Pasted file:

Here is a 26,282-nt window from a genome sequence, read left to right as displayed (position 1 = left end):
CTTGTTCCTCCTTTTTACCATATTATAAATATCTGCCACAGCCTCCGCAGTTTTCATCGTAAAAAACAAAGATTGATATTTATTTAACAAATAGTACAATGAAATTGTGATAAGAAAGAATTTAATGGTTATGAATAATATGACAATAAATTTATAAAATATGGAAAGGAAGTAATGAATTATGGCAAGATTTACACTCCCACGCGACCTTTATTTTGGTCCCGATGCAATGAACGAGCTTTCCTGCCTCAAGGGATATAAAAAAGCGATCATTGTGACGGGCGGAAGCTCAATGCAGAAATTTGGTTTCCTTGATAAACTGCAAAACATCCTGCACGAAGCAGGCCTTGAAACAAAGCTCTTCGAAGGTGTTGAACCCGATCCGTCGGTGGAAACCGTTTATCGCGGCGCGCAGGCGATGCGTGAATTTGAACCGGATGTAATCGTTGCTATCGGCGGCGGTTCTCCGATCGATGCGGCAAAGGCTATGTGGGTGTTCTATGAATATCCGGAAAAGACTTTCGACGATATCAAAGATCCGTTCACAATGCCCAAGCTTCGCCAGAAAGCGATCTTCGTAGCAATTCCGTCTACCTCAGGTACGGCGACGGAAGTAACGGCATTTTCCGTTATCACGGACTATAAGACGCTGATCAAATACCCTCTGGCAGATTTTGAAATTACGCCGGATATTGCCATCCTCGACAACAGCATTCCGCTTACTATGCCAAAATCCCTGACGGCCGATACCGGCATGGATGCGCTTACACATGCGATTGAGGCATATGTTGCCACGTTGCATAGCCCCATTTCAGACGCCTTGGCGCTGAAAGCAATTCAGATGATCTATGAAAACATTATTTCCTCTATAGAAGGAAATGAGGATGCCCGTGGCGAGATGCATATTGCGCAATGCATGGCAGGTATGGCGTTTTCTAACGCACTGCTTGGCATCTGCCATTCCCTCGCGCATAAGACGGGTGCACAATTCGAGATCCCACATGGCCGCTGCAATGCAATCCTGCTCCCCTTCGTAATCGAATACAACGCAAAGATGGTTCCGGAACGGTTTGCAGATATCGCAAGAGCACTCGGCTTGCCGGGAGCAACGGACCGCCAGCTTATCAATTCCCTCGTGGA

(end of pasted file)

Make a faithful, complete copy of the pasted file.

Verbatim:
Here is a 26,282-nt window from a genome sequence, read left to right as displayed (position 1 = left end):
CTTGTTCCTCCTTTTTACCATATTATAAATATCTGCCACAGCCTCCGCAGTTTTCATCGTAAAAAACAAAGATTGATATTTATTTAACAAATAGTACAATGAAATTGTGATAAGAAAGAATTTAATGGTTATGAATAATATGACAATAAATTTATAAAATATGGAAAGGAAGTAATGAATTATGGCAAGATTTACACTCCCACGCGACCTTTATTTTGGTCCCGATGCAATGAACGAGCTTTCCTGCCTCAAGGGATATAAAAAAGCGATCATTGTGACGGGCGGAAGCTCAATGCAGAAATTTGGTTTCCTTGATAAACTGCAAAACATCCTGCACGAAGCAGGCCTTGAAACAAAGCTCTTCGAAGGTGTTGAACCCGATCCGTCGGTGGAAACCGTTTATCGCGGCGCGCAGGCGATGCGTGAATTTGAACCGGATGTAATCGTTGCTATCGGCGGCGGTTCTCCGATCGATGCGGCAAAGGCTATGTGGGTGTTCTATGAATATCCGGAAAAGACTTTCGACGATATCAAAGATCCGTTCACAATGCCCAAGCTTCGCCAGAAAGCGATCTTCGTAGCAATTCCGTCTACCTCAGGTACGGCGACGGAAGTAACGGCATTTTCCGTTATCACGGACTATAAGACGCTGATCAAATACCCTCTGGCAGATTTTGAAATTACGCCGGATATTGCCATCCTCGACAACAGCATTCCGCTTACTATGCCAAAATCCCTGACGGCCGATACCGGCATGGATGCGCTTACACATGCGATTGAGGCATATGTTGCCACGTTGCATAGCCCCATTTCAGACGCCTTGGCGCTGAAAGCAATTCAGATGATCTATGAAAACATTATTTCCTCTATAGAAGGAAATGAGGATGCCCGTGGCGAGATGCATATTGCGCAATGCATGGCAGGTATGGCGTTTTCTAACGCACTGCTTGGCATCTGCCATTCCCTCGCGCATAAGACGGGTGCACAATTCGAGATCCCACATGGCCGCTGCAATGCAATCCTGCTCCCCTTCGTAATCGAATACAACGCAAAGATGGTTCCGGAACGGTTTGCAGATATCGCAAGAGCACTCGGCTTGCCGGGAGCAACGGACCGCCAGCTTATCAATTCCCTCGTGGA